Cholera has been a human scourge since the early 1800s and remains a global public health challenge, caused by the toxigenic strains of the bacterium Vibrio cholerae. In its aquatic reservoirs, V. cholerae has been shown to live in association with various arthropod hosts, including the chironomids, a diverse insect family commonly found in wet and semiwet habitats. The association between V. cholerae and chironomids may shield the bacterium from environmental stressors and amplify its dissemination. However, the interaction dynamics between V. cholerae and chironomids remain largely unknown. In this study, we developed freshwater microcosms with chironomid larvae to test the effects of cell density and strain on V. cholerae-chironomid interactions. Our results show that chironomid larvae can be exposed to V. cholerae up to a high inoculation dose (109 cells/mL) without observable detrimental effects. Meanwhile, interstrain variability in host invasion, including prevalence, bacterial load, and effects on host survival, was highly cell density-dependent. Microbiome analysis of the chironomid samples by 16S rRNA gene amplicon sequencing revealed a general effect of V. cholerae exposure on microbiome species evenness. Taken together, our results provide novel insights into V. cholerae invasion dynamics of the chironomid larvae with respect to various doses and strains. The findings suggest that aquatic cell density is a crucial driver of V. cholerae invasion success in chironomid larvae and pave the way for future work examining the effects of a broader dose range and environmental variables (e.g., temperature) on V. cholerae-chironomid interactions. IMPORTANCE Vibrio cholerae is the causative agent of cholera, a significant diarrheal disease affecting millions of people worldwide. Increasing evidence suggests that the environmental facets of the V. cholerae life cycle involve symbiotic associations with aquatic arthropods, which may facilitate its environmental persistence and dissemination. However, the dynamics of interactions between V. cholerae and aquatic arthropods remain unexplored. This study capitalized on using freshwater microcosms with chironomid larvae to investigate the effects of bacterial cell density and strain on V. cholerae-chironomid interactions. Our results suggest that aquatic cell density is the primary determinant of V. cholerae invasion success in chironomid larvae, while interstrain variability in invasion outcomes can be observed under specific cell density conditions. We also determined that V. cholerae exposure generally reduces species evenness of the chironomid-associated microbiome. Collectively, these findings provide novel insights into V. cholerae-arthropod interactions using a newly developed experimental host system.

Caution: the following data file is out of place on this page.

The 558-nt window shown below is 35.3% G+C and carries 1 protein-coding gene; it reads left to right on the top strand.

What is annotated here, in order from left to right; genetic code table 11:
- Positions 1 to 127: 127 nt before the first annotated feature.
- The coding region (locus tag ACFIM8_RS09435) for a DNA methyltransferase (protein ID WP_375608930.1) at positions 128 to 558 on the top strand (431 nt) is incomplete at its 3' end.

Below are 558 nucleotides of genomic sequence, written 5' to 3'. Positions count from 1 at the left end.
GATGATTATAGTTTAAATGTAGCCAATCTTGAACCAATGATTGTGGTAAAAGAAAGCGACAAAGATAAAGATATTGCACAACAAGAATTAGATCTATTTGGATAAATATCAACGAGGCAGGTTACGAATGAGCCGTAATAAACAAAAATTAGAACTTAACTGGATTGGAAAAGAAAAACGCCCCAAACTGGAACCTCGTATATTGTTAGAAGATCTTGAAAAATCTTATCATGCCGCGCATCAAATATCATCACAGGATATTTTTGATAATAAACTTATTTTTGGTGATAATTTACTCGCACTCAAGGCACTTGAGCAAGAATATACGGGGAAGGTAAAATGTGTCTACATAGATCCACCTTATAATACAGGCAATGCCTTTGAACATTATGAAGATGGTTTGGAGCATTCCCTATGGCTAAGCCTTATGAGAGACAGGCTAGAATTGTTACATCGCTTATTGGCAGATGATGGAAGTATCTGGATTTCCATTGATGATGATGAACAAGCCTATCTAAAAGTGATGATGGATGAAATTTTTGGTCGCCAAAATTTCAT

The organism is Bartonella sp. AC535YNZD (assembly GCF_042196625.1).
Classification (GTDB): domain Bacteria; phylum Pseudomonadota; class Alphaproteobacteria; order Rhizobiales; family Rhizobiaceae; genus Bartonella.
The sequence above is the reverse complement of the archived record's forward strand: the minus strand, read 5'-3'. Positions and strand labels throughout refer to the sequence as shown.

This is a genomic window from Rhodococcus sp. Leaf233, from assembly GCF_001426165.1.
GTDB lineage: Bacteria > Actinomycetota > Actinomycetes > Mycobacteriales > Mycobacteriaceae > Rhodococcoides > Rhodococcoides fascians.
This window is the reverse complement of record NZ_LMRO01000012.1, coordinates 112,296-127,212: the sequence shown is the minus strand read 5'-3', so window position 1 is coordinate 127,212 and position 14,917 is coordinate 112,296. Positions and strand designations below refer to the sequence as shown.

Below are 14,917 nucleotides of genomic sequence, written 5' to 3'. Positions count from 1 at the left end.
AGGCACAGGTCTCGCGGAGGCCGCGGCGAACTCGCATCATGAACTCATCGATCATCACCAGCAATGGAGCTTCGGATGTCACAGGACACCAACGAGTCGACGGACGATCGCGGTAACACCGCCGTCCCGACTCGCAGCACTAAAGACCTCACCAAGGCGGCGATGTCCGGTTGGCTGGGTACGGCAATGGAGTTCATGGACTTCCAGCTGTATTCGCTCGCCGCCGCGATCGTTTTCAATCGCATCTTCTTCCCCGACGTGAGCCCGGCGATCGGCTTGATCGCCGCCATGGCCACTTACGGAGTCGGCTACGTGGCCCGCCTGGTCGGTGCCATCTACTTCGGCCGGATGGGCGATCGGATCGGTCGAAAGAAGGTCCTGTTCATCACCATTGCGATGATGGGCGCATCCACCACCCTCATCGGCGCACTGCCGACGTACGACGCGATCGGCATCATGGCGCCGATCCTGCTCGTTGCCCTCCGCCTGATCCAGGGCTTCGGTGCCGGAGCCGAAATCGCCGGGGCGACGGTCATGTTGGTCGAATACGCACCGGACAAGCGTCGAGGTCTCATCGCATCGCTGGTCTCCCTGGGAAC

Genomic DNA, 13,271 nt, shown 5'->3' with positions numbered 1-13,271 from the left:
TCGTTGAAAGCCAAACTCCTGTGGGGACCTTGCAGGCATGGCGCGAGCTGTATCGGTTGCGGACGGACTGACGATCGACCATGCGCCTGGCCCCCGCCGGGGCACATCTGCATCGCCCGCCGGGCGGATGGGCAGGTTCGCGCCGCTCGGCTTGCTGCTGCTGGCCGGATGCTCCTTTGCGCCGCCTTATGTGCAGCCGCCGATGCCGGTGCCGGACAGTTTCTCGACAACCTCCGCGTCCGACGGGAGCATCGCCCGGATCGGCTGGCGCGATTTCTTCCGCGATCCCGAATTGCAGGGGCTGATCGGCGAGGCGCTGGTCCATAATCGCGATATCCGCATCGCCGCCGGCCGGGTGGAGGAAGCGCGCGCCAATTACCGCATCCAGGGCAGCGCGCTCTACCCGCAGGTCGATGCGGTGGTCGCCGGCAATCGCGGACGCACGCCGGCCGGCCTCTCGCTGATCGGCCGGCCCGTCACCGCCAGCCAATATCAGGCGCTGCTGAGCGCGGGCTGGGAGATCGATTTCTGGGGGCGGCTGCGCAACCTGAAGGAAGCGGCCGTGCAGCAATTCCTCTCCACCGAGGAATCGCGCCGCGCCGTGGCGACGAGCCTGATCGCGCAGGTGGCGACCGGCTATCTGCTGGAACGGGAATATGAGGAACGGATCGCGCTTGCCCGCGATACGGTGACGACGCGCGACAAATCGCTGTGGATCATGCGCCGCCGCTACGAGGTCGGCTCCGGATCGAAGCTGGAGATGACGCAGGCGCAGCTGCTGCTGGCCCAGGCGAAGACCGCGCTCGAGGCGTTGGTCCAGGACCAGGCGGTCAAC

Keywords: Vibrio cholerae; chironomids; host-microbe interactions; microbiome; microcosm.